Ready to say Tehillim and Mishebeirach? What can you do to help?
The whole Jewish world is praying for the safe return of three Israeli youth, being held yet another day by Hamas terrorists. Share their faces, and as world citizens demand better of the Palestinian Authority and their already perilous “unity government.”
And do a good deed in the honor of these boys. Pray and say Tehillim (Psalms) their merit, and their names:
Yaakov Naftali Ben Rachel Devorah (Fraenkel, 16 years old)
Gilad Michael ben Bat Galim (Shaer, 16 years old)
Eyal ben Iris Teshura (Yifrach, 19 years old)
Two of the three teenagers abducted are students in Rabbi Adin Steinsaltz’s Mekor Haim Yeshiva High School in Jerusalem. (see “Rabbi Adin Steinsaltz calls for prayers for teens’ return”)
As noted by the rabbi, many of us feel deeply pained and even utterly helpless in the face of such a horrible crime against civilian youth. But is there any way we can help?
Yes! We can prevail over hatred of Jews and the terrorism it promotes by proliferating the world with spiritual acts. Acts of chesed (kindness) to properly shame the values of the cowardly. We are not helpless! What we can do is pray with intentions of peace. And fill this dark world with acts of kindness.
Join people worldwide in prayer and good deeds. Including the Jews and Muslims who are praying at the very site the of the abduction, at the Gush EtZion settlement block in the West Bank. (see “At kidnapping site, Jews and Muslims join in prayer.” Times of Israel)
Need help selecting and pledging a mitzvah? You can find help with both online at, “Mitzvot for the Israeli Students.” (Chabad.org) There are so many things the average person can do. You don’t have to be super-spiritual, just pledge to do a Jewish act that you might know how to do but are a bit out of touch with. Do it with the thought in mind that you are doing this soulful act in the merit of those young boys who are not yet free to do these sacred mitzvot.
Need help communicating your prayers? One of the both centering and unifying things about Jewish prayer is the collective experience. Not that we always pray together as a community and discourage private prayer. But what I mean is that even when we pray on our own, most often we tend to use prayers which unite us through a collective experience of liturgy and language.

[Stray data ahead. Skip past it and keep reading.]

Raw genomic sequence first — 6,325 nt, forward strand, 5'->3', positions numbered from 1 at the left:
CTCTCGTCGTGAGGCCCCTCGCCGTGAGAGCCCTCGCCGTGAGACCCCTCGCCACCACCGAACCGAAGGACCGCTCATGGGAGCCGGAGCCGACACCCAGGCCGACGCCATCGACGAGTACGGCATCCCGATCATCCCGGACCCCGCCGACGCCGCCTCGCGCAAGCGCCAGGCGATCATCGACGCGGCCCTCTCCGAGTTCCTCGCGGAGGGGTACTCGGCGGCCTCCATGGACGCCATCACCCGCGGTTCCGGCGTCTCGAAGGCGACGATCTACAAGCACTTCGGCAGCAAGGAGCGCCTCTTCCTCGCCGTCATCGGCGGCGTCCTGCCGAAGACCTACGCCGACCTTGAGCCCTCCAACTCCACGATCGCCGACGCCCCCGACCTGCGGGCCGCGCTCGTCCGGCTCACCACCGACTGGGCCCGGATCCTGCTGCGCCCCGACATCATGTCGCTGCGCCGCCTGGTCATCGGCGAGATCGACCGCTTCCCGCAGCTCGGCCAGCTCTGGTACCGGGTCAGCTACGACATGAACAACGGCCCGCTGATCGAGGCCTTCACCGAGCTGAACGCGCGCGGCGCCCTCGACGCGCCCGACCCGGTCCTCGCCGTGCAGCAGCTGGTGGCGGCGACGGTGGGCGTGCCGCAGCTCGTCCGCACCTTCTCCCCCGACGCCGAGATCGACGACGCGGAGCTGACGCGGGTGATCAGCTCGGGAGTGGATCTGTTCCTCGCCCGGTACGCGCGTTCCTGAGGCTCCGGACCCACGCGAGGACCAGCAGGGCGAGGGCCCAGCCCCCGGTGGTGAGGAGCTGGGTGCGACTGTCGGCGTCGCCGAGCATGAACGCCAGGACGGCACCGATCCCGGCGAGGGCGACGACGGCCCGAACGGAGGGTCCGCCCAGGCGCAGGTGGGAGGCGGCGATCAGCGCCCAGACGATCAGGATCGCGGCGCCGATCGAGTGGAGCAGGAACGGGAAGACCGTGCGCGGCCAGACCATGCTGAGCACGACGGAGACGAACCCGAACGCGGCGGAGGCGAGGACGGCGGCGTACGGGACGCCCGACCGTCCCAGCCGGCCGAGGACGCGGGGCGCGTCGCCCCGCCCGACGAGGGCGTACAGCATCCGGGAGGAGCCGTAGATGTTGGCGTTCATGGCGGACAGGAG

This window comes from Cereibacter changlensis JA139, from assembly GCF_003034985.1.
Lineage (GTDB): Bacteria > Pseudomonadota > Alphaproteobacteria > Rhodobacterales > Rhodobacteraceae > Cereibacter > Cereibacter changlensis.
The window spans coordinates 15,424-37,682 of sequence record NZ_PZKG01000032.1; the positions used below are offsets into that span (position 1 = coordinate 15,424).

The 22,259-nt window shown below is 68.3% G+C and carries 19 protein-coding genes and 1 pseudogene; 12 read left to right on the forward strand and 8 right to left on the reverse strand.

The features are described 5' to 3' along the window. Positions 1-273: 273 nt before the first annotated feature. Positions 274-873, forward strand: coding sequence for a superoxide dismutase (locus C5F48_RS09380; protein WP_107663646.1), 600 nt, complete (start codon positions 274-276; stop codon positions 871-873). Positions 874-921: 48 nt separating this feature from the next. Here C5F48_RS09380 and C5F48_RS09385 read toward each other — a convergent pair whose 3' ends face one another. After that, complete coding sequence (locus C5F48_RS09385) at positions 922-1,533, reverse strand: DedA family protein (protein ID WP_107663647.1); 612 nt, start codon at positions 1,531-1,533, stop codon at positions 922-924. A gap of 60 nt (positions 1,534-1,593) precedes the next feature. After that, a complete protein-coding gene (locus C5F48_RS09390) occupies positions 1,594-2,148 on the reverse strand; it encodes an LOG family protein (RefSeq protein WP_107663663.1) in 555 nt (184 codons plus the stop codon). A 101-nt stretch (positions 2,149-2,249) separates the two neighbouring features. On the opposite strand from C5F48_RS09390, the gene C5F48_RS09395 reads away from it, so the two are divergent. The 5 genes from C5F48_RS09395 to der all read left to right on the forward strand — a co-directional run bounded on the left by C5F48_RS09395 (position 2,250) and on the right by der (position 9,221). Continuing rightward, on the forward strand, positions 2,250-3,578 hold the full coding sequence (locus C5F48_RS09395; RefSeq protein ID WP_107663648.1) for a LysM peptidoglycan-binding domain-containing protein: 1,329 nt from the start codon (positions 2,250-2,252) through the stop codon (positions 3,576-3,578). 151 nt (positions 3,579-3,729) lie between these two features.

Our friends over at the Open Siddur Project have provided the Misheiberach prayer (“May the One who blesses…”) which is being circulated for the speedy and safe return of the three captives. This document also includes Psalm 142 in Hebrew, Arabic and English.
“Misheberakh for those held in Captivity” (Open Siddur)
As the army and police tirelessly search for the captives in the most perilous of terrains and civil conditions. We also stand with the service personnel and their families. Here is a Mishebeirach Prayers, one for the State of Israel and another for the Israel Defense Forces.
“Mishebeirach Prayers for Israel and the IDF” (Hardcore Mesorah)
Please share these prayers with your congregation or chavura group, these are appropriately added during the Torah reading service or at any other times the Misheibeirach is said in your community. Or even during your own personal prayer and meditation.
Do you want to say Tehillim? One of the most common ways for Jews to pour out our hearts is through reciting Tehillim. This is quite possibly one of the oldest and most intimate forms of supplication. But do you know why we engage in the recitation and reflection upon the Psalms? Learn the how and why of saying Tehillim. I have also included several Psalms which are appropriate for those who are saying Tehillim at this time in the following piece:
“Saying Tehillim for Israel and the IDF” (Hardcore Mesorah)
It is most common for people to say the following two psalms in time of danger and distress:
At this time our rabbis and scholars are also suggesting the following appropriate psalms for these young boys:
Lastly, do something completely practical, appeal to people‘s humanity! Join in vigils for these youth. Start a community dialogue regarding the peace process. Help the world see this through the eyes of humanity.
And as concerned citizens we need to voice our appall with all who would rejoice and encourage their children celebrate the capture of youth not much older than themselves. It’s not just our boys that are being harmed, it’s also Arab children who are being distorting with this type of hateful brainwashing through social media! (see “More Palestinian Reactions To Kidnapping: The Most Disturbing Of All”)
Remember our boys until they come home! Share their faces and names, remind people these youth are not abstract components of the Israel-Palestinian conflict. They are real youth; with families, friends, and a people who care deeply for them. These are real youth; with dreams, passions and talents.
- “Three empty chairs: remember Naftali, Gilad and Eyal this Shabbat” – Rabbi Eliyahu Fink,”I invite others around the world to join us in a gesture of solidarity and make a place for Israel’s three missing young men.”
- “The Role of Prayer in Times of Tragedy” (Finkorswim) Is prayer rational? Should we be critical of religious Jews who pray? I think the rabbi addresses this current discussion very sensibly and fairly.
- Tikkun Chatzot: Do we say the Midnight Rite During Spring and Summer?
Do you need a siddur? This blog proudly cooperates with The Open Siddur Project. The project is a volunteer based organization dedicated to documenting and making the wealth of Jewish prayer and prayer resources available with free, redistributable licensing in electronic format and print formats. You can find my contributions of liturgy HERE. Find out how you can also be a part of this worthy cause!